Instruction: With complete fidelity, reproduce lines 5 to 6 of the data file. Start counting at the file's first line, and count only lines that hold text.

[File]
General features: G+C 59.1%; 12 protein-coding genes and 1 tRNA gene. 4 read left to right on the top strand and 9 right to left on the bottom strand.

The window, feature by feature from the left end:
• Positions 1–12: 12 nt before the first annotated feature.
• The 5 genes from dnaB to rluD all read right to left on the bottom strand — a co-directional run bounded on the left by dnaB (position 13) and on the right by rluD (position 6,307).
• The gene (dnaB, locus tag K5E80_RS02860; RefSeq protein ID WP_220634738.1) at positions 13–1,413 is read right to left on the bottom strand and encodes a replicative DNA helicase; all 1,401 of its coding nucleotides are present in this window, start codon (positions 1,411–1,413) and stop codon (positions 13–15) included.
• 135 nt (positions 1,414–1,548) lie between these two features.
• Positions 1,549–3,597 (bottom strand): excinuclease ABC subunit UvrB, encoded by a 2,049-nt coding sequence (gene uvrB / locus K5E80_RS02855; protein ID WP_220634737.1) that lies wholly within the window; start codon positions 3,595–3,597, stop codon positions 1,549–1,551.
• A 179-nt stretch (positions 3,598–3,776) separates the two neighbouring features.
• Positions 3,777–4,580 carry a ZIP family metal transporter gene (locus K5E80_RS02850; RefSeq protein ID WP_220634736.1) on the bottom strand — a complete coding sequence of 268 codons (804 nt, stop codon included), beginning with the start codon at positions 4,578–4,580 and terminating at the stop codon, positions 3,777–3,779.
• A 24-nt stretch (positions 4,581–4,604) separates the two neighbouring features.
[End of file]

• The gene (dnaB, locus tag K5E80_RS02860; RefSeq protein ID WP_220634738.1) at positions 13–1,413 is read right to left on the bottom strand and encodes a replicative DNA helicase; all 1,401 of its coding nucleotides are present in this window, start codon (positions 1,411–1,413) and stop codon (positions 13–15) included.
• 135 nt (positions 1,414–1,548) lie between these two features.